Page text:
Supreme Court Questions Union Access to Agricultural Company Land
(Bloomberg) -- U.S. Supreme Court justices questioned a California regulation that gives union organizers access to agricultural company land for part of the year to talk to workers, hearing arguments in a case that could bolster constitutional property rights.
In an hour-long telephone session, some of the court’s conservatives expressed skepticism that California could require union access on as many as 120 days a year. Justice Brett Kavanaugh indicated he thought the case was controlled by a 1956 Supreme Court decision permitting access at non-agricultural workplaces only when organizers lack other means of communication.
But other justices indicated they were wary of imposing the type of categorical rule being sought by two growers challenging the decades-old California regulation. The companies say the Constitution’s so-called takings clause requires compensation when a regulation gives a third party the right to use private property.
Both sides in the case “have line-drawing problems,” Justice Amy Coney Barrett told the lawyer for the growers. “What if California had a regulation that permitted union organizers to go onto the property of your clients, one hour a day, one day a year?”
Conservative legal groups and the U.S. Chamber of Commerce are opposing the access regulation, and trying to leverage a court that in recent years has bolstered the rights of landowners and curbed the clout of unions. It is the first case on those topics for Barrett, whose confirmation in October gave the court an even stronger conservative majority.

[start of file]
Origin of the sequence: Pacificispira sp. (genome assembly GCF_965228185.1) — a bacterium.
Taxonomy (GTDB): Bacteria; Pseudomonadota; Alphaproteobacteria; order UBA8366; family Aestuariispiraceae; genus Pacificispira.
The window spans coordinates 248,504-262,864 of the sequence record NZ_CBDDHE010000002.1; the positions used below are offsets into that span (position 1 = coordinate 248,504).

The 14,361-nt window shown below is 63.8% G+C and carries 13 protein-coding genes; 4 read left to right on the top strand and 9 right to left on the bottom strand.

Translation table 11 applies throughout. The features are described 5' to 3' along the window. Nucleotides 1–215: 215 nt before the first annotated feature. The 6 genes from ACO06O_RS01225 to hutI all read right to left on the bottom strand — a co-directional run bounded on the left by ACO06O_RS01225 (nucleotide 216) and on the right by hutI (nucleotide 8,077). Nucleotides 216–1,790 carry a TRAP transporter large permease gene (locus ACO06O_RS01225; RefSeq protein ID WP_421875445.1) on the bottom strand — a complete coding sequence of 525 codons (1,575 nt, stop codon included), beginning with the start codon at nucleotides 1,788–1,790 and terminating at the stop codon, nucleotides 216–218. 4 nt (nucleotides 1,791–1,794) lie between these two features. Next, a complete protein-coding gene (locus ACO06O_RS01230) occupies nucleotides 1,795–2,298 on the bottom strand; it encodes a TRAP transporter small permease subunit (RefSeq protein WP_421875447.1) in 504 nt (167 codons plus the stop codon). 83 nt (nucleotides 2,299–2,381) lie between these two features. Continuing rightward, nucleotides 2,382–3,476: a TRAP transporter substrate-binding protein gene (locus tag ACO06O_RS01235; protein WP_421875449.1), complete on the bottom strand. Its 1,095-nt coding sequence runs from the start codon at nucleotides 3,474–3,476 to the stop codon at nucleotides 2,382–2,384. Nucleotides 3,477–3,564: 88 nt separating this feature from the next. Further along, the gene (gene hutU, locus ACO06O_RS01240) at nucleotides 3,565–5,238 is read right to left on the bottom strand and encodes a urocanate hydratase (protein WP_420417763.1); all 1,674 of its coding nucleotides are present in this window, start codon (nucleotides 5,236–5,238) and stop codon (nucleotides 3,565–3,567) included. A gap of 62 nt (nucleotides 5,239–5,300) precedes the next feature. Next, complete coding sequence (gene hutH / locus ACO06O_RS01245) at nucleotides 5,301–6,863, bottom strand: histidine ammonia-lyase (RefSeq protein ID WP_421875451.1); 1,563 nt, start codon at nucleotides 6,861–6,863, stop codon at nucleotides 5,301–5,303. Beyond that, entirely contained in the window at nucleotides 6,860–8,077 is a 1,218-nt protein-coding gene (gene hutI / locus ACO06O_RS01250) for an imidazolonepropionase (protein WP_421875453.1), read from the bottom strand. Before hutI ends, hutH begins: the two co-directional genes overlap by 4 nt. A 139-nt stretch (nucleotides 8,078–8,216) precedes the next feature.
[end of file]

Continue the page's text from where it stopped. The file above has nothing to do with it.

The case was filed by two businesses that have tangled with union organizers: Cedar Point Nursery, which grows strawberry plants in the northern California town of Dorris, and Fowler Packing Co., a Fresno grower of grapes and other fruits.
They say the regulation strips agricultural companies of their right to control who comes onto their property and forces them to allow disruptive protests. Their lawyer, Joshua Thompson, told Barrett that even her hypothetical one-hour requirement should be considered a constitutional violation.
Justice Stephen Breyer said Thompson’s position raised questions about dozens of government inspection laws.
“There are all those long lists of statutes,” he said. “Are they all unconstitutional?”
The regulation implements California’s Agriculture Labor Relations Act, a 1975 law that gave farm workers in that state the type of collective bargaining rights other laborers already had under federal law.
California Solicitor General Michael Mongan said the high court has been loath to categorically declare particular types of regulations to be takings that require compensation. He urged the court to use the case-by-case approach it has traditionally applied to restrictions on how people can use their own property.
Mongan drew push-back from across the court’s ideological spectrum. Justice Sonia Sotomayor said Mongan’s proposed test “fails to capture the significant interest in the right to exclude at stake in physical invasion cases.”
And Barrett asked whether a categorical rule would be calamitous as opponents say it would be.
“Why would it be that big of a deal for California to say to the unions, ‘Listen to compensate for the taking, if you want access, you pay 50 bucks’?” she asked. “Let’s say that the court says that that’s a fair amount for compensation. What’s wrong with that?”
The case, which the court will decide by June, is Cedar Point v. Hassid, 20-107.
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